There was a time when the supporters and opponents of nuclear power were diametrically opposed. Today, in the post-cold war, global warming era, it’s not that clear anymore who is for and who is against nuclear power.
The International Energy Agency (IEA), in their report on a sustainable energy future published for the G8 summit in Gleneagles, sees energy savings as key, but postulates that we will need all available technologies to reduce greenhouse gas emissions. That includes nuclear energy. A similar opinion can be heard from the World Business Council for Sustainable Development (WBCSD). In their report on energy and climate change, Pathways to 2050, they stress renewable energy, but include nuclear power in a sustainable energy mix.
Major environmental organisations like Greenpeace, the World Wildlife Fund, and Friends of the Earth, see safety, nuclear waste, and proliferation issues as unacceptable risks under any circumstances and advocate that we should stop nuclear power generation altogether. However, more and more influential individual environmentalists are striking a different note.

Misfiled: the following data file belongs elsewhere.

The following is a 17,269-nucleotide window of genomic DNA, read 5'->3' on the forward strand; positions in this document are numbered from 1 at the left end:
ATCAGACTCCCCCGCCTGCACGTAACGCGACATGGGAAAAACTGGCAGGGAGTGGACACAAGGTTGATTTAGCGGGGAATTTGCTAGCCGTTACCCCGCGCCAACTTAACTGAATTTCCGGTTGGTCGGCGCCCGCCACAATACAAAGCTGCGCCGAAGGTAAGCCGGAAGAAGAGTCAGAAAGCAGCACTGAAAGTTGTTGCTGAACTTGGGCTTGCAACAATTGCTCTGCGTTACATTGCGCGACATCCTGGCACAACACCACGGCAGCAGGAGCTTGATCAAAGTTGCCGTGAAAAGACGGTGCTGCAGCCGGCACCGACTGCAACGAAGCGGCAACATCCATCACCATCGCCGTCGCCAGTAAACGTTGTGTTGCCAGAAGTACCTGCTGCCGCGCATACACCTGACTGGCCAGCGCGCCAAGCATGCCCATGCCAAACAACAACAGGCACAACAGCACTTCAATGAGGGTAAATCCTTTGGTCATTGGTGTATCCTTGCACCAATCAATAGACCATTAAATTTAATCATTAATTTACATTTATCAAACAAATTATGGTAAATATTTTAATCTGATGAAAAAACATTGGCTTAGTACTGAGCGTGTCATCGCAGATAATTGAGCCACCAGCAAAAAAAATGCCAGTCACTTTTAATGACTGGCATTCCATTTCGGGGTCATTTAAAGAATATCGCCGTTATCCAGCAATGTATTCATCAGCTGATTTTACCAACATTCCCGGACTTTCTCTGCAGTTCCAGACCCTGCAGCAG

Patrick Moore (co-founder of Greenpeace), James Lovelock (British atmospheric scientist and father of the Gaia Theory), Greg Bourne (Chief of WWF Australia), and Bishop Hugh Montefiore (founder of Friends of the Earth), are all of the opinion that, whether we like it or not, nuclear power must be part of the energy mix if we are to successfully mitigate the global warming catastrophe.
And what about the opinion of the general public? The International Atomic Energy Agency (IAEA) conducted a poll in various countries all over the world. The results show that 62% of the population support keeping current nuclear power plans online, but 59% oppose new plants.
A large diversity of opinion is found among various national governments on nuclear energy. Click here for a summary (diverted from the IAEA country profiles and their updated briefings).Log in to post comments